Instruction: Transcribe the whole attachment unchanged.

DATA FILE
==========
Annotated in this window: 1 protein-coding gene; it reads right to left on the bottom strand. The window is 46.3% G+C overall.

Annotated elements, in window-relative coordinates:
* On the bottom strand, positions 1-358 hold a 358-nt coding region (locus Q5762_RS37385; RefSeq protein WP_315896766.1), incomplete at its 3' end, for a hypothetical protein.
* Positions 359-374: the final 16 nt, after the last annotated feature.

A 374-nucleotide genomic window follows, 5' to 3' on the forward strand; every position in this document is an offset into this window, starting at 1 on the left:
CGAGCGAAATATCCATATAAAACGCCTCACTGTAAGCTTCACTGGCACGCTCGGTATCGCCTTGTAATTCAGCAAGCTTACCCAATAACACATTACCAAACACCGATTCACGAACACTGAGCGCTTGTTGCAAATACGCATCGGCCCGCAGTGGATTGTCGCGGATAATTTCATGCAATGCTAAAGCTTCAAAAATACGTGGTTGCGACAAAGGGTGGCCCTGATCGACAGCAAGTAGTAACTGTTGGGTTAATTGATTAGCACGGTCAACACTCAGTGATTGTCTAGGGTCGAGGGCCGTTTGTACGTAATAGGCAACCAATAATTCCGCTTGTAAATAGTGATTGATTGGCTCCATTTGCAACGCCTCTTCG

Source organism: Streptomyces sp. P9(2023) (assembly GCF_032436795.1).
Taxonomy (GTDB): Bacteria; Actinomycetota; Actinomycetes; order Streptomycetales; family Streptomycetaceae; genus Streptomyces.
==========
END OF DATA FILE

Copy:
Annotated in this window: 1 protein-coding gene; it reads right to left on the bottom strand. The window is 46.3% G+C overall.

Annotated elements, in window-relative coordinates:
* On the bottom strand, positions 1-358 hold a 358-nt coding region (locus Q5762_RS37385; RefSeq protein WP_315896766.1), incomplete at its 3' end, for a hypothetical protein.
* Positions 359-374: the final 16 nt, after the last annotated feature.

A 374-nucleotide genomic window follows, 5' to 3' on the forward strand; every position in this document is an offset into this window, starting at 1 on the left:
CGAGCGAAATATCCATATAAAACGCCTCACTGTAAGCTTCACTGGCACGCTCGGTATCGCCTTGTAATTCAGCAAGCTTACCCAATAACACATTACCAAACACCGATTCACGAACACTGAGCGCTTGTTGCAAATACGCATCGGCCCGCAGTGGATTGTCGCGGATAATTTCATGCAATGCTAAAGCTTCAAAAATACGTGGTTGCGACAAAGGGTGGCCCTGATCGACAGCAAGTAGTAACTGTTGGGTTAATTGATTAGCACGGTCAACACTCAGTGATTGTCTAGGGTCGAGGGCCGTTTGTACGTAATAGGCAACCAATAATTCCGCTTGTAAATAGTGATTGATTGGCTCCATTTGCAACGCCTCTTCG

Source organism: Streptomyces sp. P9(2023) (assembly GCF_032436795.1).
Taxonomy (GTDB): Bacteria; Actinomycetota; Actinomycetes; order Streptomycetales; family Streptomycetaceae; genus Streptomyces.